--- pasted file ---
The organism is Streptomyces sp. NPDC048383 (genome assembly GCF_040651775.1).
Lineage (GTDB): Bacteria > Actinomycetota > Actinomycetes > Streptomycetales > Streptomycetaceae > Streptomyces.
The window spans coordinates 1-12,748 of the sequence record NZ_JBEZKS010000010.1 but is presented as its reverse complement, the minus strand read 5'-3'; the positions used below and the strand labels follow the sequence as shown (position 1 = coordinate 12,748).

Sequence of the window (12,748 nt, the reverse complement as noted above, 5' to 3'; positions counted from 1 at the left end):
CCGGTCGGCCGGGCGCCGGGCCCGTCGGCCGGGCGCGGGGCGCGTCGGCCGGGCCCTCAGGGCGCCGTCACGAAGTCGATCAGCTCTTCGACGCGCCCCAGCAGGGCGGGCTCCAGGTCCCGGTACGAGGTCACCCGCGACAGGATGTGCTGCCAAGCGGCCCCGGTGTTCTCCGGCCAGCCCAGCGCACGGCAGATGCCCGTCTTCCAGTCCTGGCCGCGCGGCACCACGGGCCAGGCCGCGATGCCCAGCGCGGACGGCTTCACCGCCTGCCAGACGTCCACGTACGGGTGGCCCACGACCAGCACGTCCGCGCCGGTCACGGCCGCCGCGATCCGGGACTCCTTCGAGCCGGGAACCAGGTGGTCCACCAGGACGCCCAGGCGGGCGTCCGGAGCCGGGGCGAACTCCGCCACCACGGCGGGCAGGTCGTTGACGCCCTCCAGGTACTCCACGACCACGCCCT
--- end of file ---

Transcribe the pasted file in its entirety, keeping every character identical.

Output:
The organism is Streptomyces sp. NPDC048383 (genome assembly GCF_040651775.1).
Lineage (GTDB): Bacteria > Actinomycetota > Actinomycetes > Streptomycetales > Streptomycetaceae > Streptomyces.
The window spans coordinates 1-12,748 of the sequence record NZ_JBEZKS010000010.1 but is presented as its reverse complement, the minus strand read 5'-3'; the positions used below and the strand labels follow the sequence as shown (position 1 = coordinate 12,748).

Sequence of the window (12,748 nt, the reverse complement as noted above, 5' to 3'; positions counted from 1 at the left end):
CCGGTCGGCCGGGCGCCGGGCCCGTCGGCCGGGCGCGGGGCGCGTCGGCCGGGCCCTCAGGGCGCCGTCACGAAGTCGATCAGCTCTTCGACGCGCCCCAGCAGGGCGGGCTCCAGGTCCCGGTACGAGGTCACCCGCGACAGGATGTGCTGCCAAGCGGCCCCGGTGTTCTCCGGCCAGCCCAGCGCACGGCAGATGCCCGTCTTCCAGTCCTGGCCGCGCGGCACCACGGGCCAGGCCGCGATGCCCAGCGCGGACGGCTTCACCGCCTGCCAGACGTCCACGTACGGGTGGCCCACGACCAGCACGTCCGCGCCGGTCACGGCCGCCGCGATCCGGGACTCCTTCGAGCCGGGAACCAGGTGGTCCACCAGGACGCCCAGGCGGGCGTCCGGAGCCGGGGCGAACTCCGCCACCACGGCGGGCAGGTCGTTGACGCCCTCCAGGTACTCCACGACCACGCCCT